Writing – and editing – with style

Whenever you write, you’re making style decisions.

Sometimes they’re big decisions, which affect a whole book or website: will I use US spellings or Australian ones? Sometimes they’re small ones: is haute cuisine a foreign term to be italicised, or has it become an English one? Sometimes they’re made for you – if you’re writing a thesis, your university or department is likely to specify the referencing system you are to use.

If you want to be consistent – and consistency makes life easier for your readers, so you probably do – you’ll find an editorial style sheet useful.

Why write them down?

Recording your style decisions means that you don’t need to make them more than once.

Most editors create a style sheet for each job as a matter of course. As a writer, you can save time for your editor – and potentially money for you – by creating your own style sheet. When you get your work edited, your editor will know what decisions you have already made. Even if you’re just reviewing your own work, your style sheet gives you a valuable starting point.

This website has quite a small style sheet.

Start with the big picture

Start by identifying the work to which the style sheet will apply. When I’m creating an editorial style sheet for someone else’s work, I always start with the title and the author or primary contact’s name.

Next, decide on a primary dictionary and style guide. For Australian authors, this usually means the Macquarie Dictionary and Snooks & Co’s Style Manual for Authors, Editors and Printers, 6th edition (although the Style Manual is well overdue for revision).

For academic work, identify the referencing system, as well as any modifications used within your particular school or discipline – individual universities often have their own quirks.

Dive into the details

The next section of your style sheet records decisions that are either:

  • consistent with your style guide, but particularly important (it’s easier to refer to a two-page style sheet than the 550-page Style Manual) or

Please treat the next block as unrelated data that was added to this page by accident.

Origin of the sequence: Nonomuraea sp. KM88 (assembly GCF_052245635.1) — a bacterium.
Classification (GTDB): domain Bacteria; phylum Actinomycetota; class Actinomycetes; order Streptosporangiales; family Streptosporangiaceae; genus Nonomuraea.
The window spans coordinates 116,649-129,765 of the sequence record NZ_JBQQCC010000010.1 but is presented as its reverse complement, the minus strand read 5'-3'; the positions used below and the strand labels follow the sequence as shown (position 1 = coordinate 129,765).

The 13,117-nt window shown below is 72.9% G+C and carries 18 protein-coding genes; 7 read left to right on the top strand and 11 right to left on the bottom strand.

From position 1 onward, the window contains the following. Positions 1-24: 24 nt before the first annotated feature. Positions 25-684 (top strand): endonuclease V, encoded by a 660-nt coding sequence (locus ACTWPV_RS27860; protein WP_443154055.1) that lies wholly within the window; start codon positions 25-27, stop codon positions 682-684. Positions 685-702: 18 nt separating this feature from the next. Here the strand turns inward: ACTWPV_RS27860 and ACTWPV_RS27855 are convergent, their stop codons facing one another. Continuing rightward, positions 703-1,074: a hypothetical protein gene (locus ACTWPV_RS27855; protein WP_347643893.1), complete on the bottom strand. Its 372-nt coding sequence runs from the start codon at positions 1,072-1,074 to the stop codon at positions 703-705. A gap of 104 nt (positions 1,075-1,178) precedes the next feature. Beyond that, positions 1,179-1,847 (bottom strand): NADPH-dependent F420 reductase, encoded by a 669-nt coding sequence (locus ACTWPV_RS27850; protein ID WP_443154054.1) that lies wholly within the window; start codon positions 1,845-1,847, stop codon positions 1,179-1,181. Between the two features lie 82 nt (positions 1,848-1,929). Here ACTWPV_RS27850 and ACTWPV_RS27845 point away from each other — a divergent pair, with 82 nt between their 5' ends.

• inconsistent with your style guide – for example, you’ve decided to use a comma in numbers from 1,000 rather than the Style Manual’s space from 10 000.

Depending on what you’re writing, you may need to record decisions about:

  • capitalisation – will headings use sentence case (capitalising the first letter only) or title case (capitalising the main words)?
  • punctuation – will you use or omit the serial comma?
  • dates, times and other numbers
  • measurements
  • abbreviations.

Finally, record individual words or phrases that require special attention:

  • names of people, places, businesses, particularly those with unusual capitalisation or spelling (MasterChef)
  • technical terms (in a bird book, my style sheet included the correct English and Latin names of every bird mentioned)
  • names of positions or programs, particularly in bureaucratic documents, that require special treatment (Child Safety Officer, Moving On Program).

Keep it current

I work on twin monitors, so it’s easy for me to keep my style sheet open on one screen while I work on a document on the other. If you don’t have that luxury, you can keep swapping between documents, or print your style sheet out and annotate it whenever you make another style decision.

Maintain your style sheet carefully: it will help you to write with style.

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